A Billion Dollar Foundation

Posted 29th September 2017 by Dave Cross
Dr. Derek Yach, a global health expert and anti-smoking advocate for more than 30 years, used to be head of tobacco control at the World Health Organization. He formally launched the Foundation for a Smoke-Free World during a speech to the Global Tobacco and Nicotine Forum at the InterContinental New York Barclay. What may surprise some people is where the one billion dollars are coming from.

Yach has frequently made comments regarding the adoption of vaping as part of a harm reduction strategy. In 2015, he said: “When electronic cigarettes came to the U.S. about 2007, I was sceptical. My assumption was they were a ploy by the tobacco industry to hook more people into smoking under the guise of being a safer product—the notorious low-tar cigarette scam all over again. But as I talked to many...vapers, conducted research and reviewed a growing body of scientific evidence, I became convinced that e-cigarettes have dramatic potential for reducing disease and death caused by smoking.”

Last week he announced that he was heading up the new Foundation for a Smoke-Free World. It sets out to be an independent, non-profit organization created to accelerate global efforts to reduce health impacts and deaths from smoking, with the goal of ultimately eliminating smoking worldwide.

But how independent is it?

On its own website it states: “The Foundation has secured initial funding of approximately US$80 million annually over the next 12 years, beginning in 2018, from Philip Morris International. The Foundation is seeking and expects to receive funding from other sources as well.”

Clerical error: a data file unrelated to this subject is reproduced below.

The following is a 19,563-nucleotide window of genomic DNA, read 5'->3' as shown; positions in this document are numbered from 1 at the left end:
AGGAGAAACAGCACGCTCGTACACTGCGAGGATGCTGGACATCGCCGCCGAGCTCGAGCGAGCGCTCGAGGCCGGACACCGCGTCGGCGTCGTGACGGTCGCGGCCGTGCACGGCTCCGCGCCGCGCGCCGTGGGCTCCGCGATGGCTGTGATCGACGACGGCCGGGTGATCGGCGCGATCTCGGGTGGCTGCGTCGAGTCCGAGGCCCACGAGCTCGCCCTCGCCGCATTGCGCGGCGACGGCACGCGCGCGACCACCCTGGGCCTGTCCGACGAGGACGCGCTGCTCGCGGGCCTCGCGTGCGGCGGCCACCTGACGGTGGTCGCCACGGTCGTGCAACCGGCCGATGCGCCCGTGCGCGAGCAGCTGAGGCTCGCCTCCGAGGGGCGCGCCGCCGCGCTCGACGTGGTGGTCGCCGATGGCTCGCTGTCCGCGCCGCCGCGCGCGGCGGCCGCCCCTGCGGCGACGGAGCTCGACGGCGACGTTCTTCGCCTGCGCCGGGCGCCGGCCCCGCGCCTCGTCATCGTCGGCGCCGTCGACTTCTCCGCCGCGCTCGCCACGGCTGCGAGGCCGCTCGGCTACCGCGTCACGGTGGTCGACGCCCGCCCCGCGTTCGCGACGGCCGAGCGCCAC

It has anticipated raised eyebrows, and continues: “The Foundation has, constituted in its bylaws, an independent research agenda, independent governance, ownership of its data, freedom to publish, and protection against conflict of interest. Furthermore, strict rules of engagement will be put into place to ensure any interactions with the tobacco industry are fully transparent and publicly reported.”


Yach contracted Aaron Biebert to produce a video for the Foundation’s website. Biebert is the person behind the One Billion Lives film, and commented: “Several weeks ago, Dr. Yach asked me to help him create a video for the foundation's website. The first big donation he got was from a surprising source, Philip Morris International, so he wanted to make sure I was aware of PMI's donation. I was shocked. This made no sense. What's the catch?”

He was won over by the arguments in favour of accepting Big T cash and added: “If you make $17B a year in profit, have potentially market leading products for a smoke-less era, and your research is being ignored because nobody will validate it, throwing $80M a year for 12 years to a foundation that will speed up the transition to your new industry isn't as crazy as it sounds. And so this is how Dr. Yach got the big initial donation that he hopes will turn the tide of BS science and give our elected leaders the truth.”

The plan is to use the money to fund research, evaluate the impact of smoke-free alternatives, measure progress toward eliminating smoking and consider ways to prepare tobacco farmers for reduced demand.

Deborah Arnott, chief executive of ASH UK, said: “The tobacco industry has a terrible track record of funding research designed to support its efforts to block policies to cut smoking. Tobacco industry claims can never be accepted at face value.”


“For decades, despite significant tobacco control initiatives, smoking has remained the world’s number one preventable cause of death. With more than one billion smokers, and one death every six seconds from smoking, there is an urgent need to accelerate progress and end this public health crisis,” explained Dr. Yach. “The Foundation for a Smoke-Free World will bring needed resources, expertise, fresh thinking, and a collaborative spirit to form partnerships, initiate dialogue, conduct research, and take actions to more rapidly rid the world of smoking and its negative health impacts.”

 Dave Cross
Article by Dave Cross
Freelance writer, physicist, karateka, motorbikes, and dog walker